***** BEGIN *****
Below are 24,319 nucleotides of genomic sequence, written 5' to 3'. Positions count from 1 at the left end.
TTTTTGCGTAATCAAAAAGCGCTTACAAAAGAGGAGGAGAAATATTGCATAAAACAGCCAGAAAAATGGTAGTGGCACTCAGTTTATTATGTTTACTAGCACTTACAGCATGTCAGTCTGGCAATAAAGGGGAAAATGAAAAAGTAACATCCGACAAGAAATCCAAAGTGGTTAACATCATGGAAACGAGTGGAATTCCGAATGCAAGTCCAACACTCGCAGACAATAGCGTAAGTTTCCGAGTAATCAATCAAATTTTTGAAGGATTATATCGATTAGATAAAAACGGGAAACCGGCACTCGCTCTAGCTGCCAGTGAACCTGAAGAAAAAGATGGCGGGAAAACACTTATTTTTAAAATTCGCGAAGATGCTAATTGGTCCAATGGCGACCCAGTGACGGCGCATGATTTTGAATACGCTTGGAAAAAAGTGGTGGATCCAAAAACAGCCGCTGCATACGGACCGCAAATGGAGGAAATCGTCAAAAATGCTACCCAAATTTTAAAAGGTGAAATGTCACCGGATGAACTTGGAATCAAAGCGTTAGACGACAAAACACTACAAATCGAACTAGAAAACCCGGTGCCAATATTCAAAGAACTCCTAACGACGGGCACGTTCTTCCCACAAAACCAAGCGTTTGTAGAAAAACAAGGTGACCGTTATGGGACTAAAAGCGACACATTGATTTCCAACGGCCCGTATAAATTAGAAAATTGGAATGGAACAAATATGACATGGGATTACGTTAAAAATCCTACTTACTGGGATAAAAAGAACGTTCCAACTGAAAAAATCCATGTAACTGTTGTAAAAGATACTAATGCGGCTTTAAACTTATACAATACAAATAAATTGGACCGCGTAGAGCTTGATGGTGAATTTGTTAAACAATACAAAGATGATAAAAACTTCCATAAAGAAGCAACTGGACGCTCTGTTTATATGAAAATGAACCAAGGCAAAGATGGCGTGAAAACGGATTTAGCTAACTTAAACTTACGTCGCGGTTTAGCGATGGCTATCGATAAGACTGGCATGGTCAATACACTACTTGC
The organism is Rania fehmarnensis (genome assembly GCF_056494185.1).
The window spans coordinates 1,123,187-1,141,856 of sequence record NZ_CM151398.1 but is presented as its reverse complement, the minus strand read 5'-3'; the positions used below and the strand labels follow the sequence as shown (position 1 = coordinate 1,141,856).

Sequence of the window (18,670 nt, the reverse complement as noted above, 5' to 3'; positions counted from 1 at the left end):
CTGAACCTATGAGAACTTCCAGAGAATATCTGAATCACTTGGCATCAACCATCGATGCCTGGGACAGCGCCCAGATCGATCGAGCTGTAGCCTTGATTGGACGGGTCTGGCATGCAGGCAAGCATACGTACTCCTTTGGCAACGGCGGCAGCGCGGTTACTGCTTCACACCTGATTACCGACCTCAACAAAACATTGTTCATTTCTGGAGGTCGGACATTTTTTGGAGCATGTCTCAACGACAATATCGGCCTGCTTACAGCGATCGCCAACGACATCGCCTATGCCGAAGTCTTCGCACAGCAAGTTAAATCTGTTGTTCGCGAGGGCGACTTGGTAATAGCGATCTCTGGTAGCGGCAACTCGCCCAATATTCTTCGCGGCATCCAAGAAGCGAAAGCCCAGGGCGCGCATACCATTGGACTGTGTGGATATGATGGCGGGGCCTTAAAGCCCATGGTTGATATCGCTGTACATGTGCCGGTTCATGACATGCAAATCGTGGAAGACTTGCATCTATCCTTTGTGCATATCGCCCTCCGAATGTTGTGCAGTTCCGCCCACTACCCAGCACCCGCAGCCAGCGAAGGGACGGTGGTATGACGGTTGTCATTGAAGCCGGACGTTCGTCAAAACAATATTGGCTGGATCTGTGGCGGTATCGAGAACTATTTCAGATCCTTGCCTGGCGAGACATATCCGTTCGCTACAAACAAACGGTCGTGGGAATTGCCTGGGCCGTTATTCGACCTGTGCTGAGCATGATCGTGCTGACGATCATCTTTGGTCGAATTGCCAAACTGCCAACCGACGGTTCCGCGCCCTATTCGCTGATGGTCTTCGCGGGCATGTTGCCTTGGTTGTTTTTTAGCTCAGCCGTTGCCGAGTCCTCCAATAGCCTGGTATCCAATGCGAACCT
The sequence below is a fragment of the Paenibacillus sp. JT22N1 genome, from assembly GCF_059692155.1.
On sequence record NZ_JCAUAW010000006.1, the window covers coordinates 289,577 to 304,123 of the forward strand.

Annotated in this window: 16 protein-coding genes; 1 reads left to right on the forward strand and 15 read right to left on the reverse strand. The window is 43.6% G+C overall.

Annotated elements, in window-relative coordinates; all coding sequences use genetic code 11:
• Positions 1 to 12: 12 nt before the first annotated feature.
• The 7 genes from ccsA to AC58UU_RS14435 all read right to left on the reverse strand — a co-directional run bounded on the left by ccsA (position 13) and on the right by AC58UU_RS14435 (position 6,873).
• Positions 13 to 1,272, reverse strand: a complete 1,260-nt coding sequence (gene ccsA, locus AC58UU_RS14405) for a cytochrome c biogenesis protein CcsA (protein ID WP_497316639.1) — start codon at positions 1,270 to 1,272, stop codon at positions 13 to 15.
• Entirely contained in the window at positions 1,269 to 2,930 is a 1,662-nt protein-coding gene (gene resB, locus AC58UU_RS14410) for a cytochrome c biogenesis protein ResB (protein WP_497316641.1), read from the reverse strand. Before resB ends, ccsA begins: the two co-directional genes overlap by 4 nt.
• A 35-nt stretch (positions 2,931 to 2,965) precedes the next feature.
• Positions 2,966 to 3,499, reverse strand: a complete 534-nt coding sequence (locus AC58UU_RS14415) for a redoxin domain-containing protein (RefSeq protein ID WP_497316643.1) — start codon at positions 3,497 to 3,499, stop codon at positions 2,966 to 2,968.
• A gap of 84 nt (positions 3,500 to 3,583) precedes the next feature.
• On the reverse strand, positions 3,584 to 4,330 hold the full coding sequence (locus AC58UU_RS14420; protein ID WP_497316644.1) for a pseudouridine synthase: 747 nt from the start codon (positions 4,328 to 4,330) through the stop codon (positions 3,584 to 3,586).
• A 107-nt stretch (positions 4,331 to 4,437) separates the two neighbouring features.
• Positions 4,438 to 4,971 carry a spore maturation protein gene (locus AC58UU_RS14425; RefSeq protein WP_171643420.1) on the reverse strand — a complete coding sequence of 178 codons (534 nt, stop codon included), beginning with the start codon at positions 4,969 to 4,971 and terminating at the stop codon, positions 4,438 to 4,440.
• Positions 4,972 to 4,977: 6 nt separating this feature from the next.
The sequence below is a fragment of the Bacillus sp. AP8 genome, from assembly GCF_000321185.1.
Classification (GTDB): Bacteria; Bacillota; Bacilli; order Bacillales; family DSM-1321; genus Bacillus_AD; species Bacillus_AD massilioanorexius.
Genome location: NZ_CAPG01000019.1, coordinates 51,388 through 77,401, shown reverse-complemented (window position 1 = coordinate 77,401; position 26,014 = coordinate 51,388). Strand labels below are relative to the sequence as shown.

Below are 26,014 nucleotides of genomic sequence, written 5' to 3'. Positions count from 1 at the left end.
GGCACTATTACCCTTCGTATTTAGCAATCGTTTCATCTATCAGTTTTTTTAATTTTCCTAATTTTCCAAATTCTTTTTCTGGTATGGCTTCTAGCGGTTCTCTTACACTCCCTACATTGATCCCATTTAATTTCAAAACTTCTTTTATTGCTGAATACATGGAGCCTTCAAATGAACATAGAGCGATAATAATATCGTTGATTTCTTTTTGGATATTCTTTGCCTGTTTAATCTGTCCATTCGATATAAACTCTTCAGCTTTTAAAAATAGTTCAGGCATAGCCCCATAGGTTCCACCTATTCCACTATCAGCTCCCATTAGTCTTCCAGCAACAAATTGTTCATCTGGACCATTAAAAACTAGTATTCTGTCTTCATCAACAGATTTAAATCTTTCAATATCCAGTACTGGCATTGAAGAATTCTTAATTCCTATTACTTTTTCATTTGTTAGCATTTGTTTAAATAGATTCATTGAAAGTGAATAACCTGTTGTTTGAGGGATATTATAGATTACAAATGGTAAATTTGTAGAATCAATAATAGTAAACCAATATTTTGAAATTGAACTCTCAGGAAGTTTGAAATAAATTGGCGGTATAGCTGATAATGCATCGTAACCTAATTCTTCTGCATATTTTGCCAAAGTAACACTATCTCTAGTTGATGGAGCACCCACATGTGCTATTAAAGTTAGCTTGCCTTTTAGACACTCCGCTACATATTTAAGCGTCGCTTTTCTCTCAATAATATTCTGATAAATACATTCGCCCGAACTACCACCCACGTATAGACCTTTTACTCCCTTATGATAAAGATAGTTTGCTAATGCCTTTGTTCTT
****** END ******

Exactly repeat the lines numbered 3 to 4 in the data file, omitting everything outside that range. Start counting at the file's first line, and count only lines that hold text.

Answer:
The organism is Rania fehmarnensis (genome assembly GCF_056494185.1).
The window spans coordinates 1,123,187-1,141,856 of sequence record NZ_CM151398.1 but is presented as its reverse complement, the minus strand read 5'-3'; the positions used below and the strand labels follow the sequence as shown (position 1 = coordinate 1,141,856).